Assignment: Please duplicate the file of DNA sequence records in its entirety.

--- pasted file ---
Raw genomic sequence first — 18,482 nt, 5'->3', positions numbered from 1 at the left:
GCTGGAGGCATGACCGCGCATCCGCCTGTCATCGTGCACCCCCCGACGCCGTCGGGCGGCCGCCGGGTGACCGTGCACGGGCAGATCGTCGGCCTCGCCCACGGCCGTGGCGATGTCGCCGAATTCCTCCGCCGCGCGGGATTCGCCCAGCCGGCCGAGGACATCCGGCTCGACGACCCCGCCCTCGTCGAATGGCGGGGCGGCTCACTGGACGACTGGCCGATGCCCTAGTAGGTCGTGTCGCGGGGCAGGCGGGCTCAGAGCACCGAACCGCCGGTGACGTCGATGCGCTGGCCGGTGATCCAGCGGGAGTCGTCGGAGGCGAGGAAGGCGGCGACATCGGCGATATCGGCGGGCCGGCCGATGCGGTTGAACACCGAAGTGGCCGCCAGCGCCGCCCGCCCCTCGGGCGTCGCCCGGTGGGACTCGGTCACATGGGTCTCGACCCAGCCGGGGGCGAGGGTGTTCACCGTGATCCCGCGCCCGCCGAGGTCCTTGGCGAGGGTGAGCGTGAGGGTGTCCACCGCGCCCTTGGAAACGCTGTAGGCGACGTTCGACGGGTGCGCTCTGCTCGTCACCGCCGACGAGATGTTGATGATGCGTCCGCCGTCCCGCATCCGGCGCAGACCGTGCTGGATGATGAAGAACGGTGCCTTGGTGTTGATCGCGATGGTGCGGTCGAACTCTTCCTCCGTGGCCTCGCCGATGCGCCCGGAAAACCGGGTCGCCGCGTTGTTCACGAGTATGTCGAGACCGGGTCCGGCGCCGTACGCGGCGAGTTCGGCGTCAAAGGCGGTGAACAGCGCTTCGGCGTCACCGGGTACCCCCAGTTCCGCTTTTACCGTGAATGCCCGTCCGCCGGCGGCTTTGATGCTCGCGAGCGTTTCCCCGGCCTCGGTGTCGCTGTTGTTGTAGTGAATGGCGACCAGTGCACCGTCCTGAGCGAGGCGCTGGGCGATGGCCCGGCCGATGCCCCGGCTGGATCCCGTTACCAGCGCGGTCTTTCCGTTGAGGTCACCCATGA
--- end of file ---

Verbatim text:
Raw genomic sequence first — 18,482 nt, 5'->3', positions numbered from 1 at the left:
GCTGGAGGCATGACCGCGCATCCGCCTGTCATCGTGCACCCCCCGACGCCGTCGGGCGGCCGCCGGGTGACCGTGCACGGGCAGATCGTCGGCCTCGCCCACGGCCGTGGCGATGTCGCCGAATTCCTCCGCCGCGCGGGATTCGCCCAGCCGGCCGAGGACATCCGGCTCGACGACCCCGCCCTCGTCGAATGGCGGGGCGGCTCACTGGACGACTGGCCGATGCCCTAGTAGGTCGTGTCGCGGGGCAGGCGGGCTCAGAGCACCGAACCGCCGGTGACGTCGATGCGCTGGCCGGTGATCCAGCGGGAGTCGTCGGAGGCGAGGAAGGCGGCGACATCGGCGATATCGGCGGGCCGGCCGATGCGGTTGAACACCGAAGTGGCCGCCAGCGCCGCCCGCCCCTCGGGCGTCGCCCGGTGGGACTCGGTCACATGGGTCTCGACCCAGCCGGGGGCGAGGGTGTTCACCGTGATCCCGCGCCCGCCGAGGTCCTTGGCGAGGGTGAGCGTGAGGGTGTCCACCGCGCCCTTGGAAACGCTGTAGGCGACGTTCGACGGGTGCGCTCTGCTCGTCACCGCCGACGAGATGTTGATGATGCGTCCGCCGTCCCGCATCCGGCGCAGACCGTGCTGGATGATGAAGAACGGTGCCTTGGTGTTGATCGCGATGGTGCGGTCGAACTCTTCCTCCGTGGCCTCGCCGATGCGCCCGGAAAACCGGGTCGCCGCGTTGTTCACGAGTATGTCGAGACCGGGTCCGGCGCCGTACGCGGCGAGTTCGGCGTCAAAGGCGGTGAACAGCGCTTCGGCGTCACCGGGTACCCCCAGTTCCGCTTTTACCGTGAATGCCCGTCCGCCGGCGGCTTTGATGCTCGCGAGCGTTTCCCCGGCCTCGGTGTCGCTGTTGTTGTAGTGAATGGCGACCAGTGCACCGTCCTGAGCGAGGCGCTGGGCGATGGCCCGGCCGATGCCCCGGCTGGATCCCGTTACCAGCGCGGTCTTTCCGTTGAGGTCACCCATGA